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Wednesday, September 8, 2010

Shepherding my heart...

The meaning and value of children...
Oh I wish I had a better understanding of how God views my kids. Chris asked me a striking question the other day. The context of our conversation (and many of our conversations) was this: Do we have Anibel's heart? Not her obedience, behavior. But her heart? At the time the answer was no.
Now here was his question:
But does she have our hearts? Ouch.

I have pondered this question often since that conversation weeks ago. The truth is that she often doesn't. She has my time, but often grudgingly given. She has my attention, but usually tinged with frustration. She has my devotion, but laced with duty. And I have concluded that within my principal goal of shepherding my childs heart (see Shepherding a Childs Heart, by Ted Tripp) is an even greater need to first shepherd my own heart.

There is a real part of our culture that says mothering is natural. That the first time you see your child after they are born you will be forever changed into the perfect mother for them. (That even things like nursing just happen out of instinct and are easy...NOT!) Let us just say my emotional responce was more like, "Are you sure this is mine? Now what do I do?" I've spent so much energy berating myself for not being 'the natural mother'. I have assumed that it should all come easily and that something was desperately wrong with me since it wasn't. A wise woman shared this with me: "...then they (older women) can train the younger women to love their husbands and children. " (Titus 2:4) Her thought being: if loving our kids comes naturally why does the bible say we need to be trained in how to do it?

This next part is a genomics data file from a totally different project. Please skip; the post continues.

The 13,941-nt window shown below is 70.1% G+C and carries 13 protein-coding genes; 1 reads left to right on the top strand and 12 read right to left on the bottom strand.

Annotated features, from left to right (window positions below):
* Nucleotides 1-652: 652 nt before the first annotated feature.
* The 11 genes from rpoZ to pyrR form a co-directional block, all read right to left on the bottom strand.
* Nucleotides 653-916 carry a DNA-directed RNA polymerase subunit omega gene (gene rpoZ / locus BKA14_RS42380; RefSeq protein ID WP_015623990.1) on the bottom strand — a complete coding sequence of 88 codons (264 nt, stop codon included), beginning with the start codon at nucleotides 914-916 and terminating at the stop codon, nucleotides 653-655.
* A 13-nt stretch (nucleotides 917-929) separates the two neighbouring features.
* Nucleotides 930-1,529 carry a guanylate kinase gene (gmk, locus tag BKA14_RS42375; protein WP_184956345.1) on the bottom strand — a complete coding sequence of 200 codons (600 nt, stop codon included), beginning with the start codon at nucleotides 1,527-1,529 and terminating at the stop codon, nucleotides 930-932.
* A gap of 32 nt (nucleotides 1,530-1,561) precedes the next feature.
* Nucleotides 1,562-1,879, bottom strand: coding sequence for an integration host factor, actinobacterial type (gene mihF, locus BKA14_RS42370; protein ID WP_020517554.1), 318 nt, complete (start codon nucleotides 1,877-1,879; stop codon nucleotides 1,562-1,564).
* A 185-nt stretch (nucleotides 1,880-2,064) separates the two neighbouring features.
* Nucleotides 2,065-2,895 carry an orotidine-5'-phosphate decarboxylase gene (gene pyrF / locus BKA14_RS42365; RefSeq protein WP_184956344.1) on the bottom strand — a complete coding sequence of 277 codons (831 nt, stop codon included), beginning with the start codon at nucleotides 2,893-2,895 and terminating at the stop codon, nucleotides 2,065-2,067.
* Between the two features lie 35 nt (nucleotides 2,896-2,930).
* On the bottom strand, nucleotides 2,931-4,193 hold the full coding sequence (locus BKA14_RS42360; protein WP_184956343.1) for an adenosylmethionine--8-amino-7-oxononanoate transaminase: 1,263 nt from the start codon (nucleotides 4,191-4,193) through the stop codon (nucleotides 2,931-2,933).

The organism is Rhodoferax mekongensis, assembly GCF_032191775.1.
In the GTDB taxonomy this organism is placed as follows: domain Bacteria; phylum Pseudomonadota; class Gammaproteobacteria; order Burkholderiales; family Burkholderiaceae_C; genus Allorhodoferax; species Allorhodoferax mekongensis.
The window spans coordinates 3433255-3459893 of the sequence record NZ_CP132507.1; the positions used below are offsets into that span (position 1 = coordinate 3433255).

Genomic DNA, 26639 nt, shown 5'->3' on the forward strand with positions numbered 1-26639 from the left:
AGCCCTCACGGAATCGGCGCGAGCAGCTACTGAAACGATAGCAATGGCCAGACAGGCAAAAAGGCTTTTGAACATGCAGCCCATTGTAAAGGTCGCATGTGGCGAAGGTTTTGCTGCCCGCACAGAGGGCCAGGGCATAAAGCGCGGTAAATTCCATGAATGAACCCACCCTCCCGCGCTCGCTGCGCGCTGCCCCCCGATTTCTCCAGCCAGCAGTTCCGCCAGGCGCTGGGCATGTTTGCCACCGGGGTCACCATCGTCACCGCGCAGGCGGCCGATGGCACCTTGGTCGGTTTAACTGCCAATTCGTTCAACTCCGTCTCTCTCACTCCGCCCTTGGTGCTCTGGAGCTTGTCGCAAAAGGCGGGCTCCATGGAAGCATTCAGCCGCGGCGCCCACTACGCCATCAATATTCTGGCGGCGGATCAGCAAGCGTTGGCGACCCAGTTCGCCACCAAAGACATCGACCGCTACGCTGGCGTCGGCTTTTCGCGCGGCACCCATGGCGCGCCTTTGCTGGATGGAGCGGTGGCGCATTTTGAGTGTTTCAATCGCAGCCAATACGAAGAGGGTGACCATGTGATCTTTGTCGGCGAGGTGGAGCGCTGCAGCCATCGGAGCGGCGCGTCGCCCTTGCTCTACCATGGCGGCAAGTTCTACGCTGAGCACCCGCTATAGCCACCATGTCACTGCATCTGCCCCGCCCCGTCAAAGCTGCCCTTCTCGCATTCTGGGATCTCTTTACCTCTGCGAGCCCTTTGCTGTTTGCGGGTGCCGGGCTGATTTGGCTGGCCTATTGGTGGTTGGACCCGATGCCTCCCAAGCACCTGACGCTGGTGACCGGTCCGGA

So now I am attempting to set aside my self-berating ways and shepherd my own heart into loving my kids. I believe a popular children's book captures this kind of love well...

"I love you forever, I like you for always, as long as your living my baby you'll be..."

See in one sense it is easy to love your kids, in the cheap way our world defines love nowadays. But it is harder to like them when they wake you up 4 times a night, or like them when they talk back to you, or like (ie. enjoy, be fond of, admire, cheerish, esteem) them when they laugh at your tears, embarrass you in the grocery store, decide throwing cups water all over the kitchen is a constructive pastime, throw a toy at their baby sister's head, or interupt you 5 times in 2 minutes. And that is what I want to strive to do. Even in the hard times. To always like my children.

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